5. Lumps in your vagina

 

Feeling a lump or a mass in your vagina could be due to a number of reasons, including vaginal cancer. Sometimes it might be a vaginal cyst, however, only your doctor will be able to tell you the cause of it. If you feel a lump in your vagina, make sure to get it checked.

6. Changes during urination

A number of factors like urinary tract infection or even consuming caffeinated beverages could make you feel like you need to urinate more frequently. However, it is also a symptom of vaginal cancer. Along with wanting to urinate more frequently, you might also experience pain while you urinate or notice a bit of blood in your urine. If not in your urine, you might notice a few drops of blood on your underwear or when you wipe yourself after you urinate.

7. Back pain

As the cancer starts spreading and becomes more advanced, the pain might also spread along with it. You might start experiencing back pain along with the other symptoms.

8. Change in bowel movement

The effect that vaginal cancer has can also cause changes to your urination and your bowel movements. During later stages of vaginal cancer, you might experience chronic constipation, black or tarry stools, or that you don’t feel like your bowel is empty even after your trip to the bathroom.

 

9. Swelling

Another symptom that tends to arise at the more advanced stage of vaginal cancer is swelling, and it most likely occurs in your legs.

 

Who is at risk?

One of the main factors that could lead to developing vaginal cancer is having human papillomavirus (HPV). It was reported by cancer.net that 75 percent of vaginal cancers (detected from 2008 to 2012) were a result of HPV. Other medical conditions that weaken your immune system and make it hard for your body to protect itself from issues (like HIV) can also add to your risk of vaginal cancer, according to cdc.gov. Habits like smoking or experiencing or previously having cervical precancer or cervical cancer could also increase your risk. A pre-cancer is where some cells look abnormal, are not cancer yet, but could form cancer over time. Vaginal intraepithelial neoplasia - or VAIN - means that the changed cells are only found in the innermost surface layer of the vagina. VAIN is more common in women who have had their uterus removed (hysterectomy) and in those who were treated for cervical cancer or pre-cancer in the past.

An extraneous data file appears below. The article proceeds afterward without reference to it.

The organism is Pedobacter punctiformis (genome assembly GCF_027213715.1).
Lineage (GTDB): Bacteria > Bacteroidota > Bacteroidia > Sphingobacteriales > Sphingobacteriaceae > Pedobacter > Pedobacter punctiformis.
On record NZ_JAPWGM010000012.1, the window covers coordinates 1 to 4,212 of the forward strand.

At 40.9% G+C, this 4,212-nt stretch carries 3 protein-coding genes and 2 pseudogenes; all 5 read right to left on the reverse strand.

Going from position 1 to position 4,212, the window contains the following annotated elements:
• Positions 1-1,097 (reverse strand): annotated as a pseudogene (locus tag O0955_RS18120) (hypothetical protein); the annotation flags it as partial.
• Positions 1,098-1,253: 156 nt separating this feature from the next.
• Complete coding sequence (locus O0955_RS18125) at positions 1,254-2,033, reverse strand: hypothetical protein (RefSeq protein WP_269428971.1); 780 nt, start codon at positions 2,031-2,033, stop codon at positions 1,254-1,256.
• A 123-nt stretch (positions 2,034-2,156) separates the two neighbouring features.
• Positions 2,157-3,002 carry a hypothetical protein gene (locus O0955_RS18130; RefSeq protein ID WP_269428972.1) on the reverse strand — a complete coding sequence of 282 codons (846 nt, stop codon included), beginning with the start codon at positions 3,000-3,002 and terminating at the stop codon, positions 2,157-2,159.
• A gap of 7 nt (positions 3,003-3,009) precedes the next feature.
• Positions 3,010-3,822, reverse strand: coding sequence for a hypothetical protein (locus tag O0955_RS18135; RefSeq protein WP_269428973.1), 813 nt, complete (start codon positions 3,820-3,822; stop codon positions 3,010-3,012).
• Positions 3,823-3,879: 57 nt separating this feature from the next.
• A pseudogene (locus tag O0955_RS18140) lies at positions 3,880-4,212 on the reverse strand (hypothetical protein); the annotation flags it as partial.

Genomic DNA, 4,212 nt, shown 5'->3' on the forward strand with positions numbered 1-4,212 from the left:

References:

https://www.cancer.org/cancer/vaginal-cancer/about/what-is-vaginal-cancer.html

https://www.cdc.gov/cancer/vagvulv/basic_info/risk_factors.htm

https://www.cancer.net/cancer-types/vaginal-cancer/statistics

https://www.mayoclinic.org/diseases-conditions/vaginal-cancer/symptoms-causes/syc-20352447

https://www.cancer.org/cancer/vaginal-cancer/detection-diagnosis-staging/signs-symptoms.htmlhttps://www.verywellhealth.com/vaginal-cancer-symptoms-514534

https://www.cdc.gov/cancer/vagvulv/basic_info/symptoms.htm

https://www.verywellhealth.com/vaginal-cancer-symptoms-514534

https://www.webmd.com/cancer/what-is-vaginal-cancer#1

Disclaimer : This article is for informational purposes only and is not a substitute for professional medical advice, diagnosis, or treatment. Always seek the advice of your physician or other qualified health provider with any questions you may have regarding a medical condition.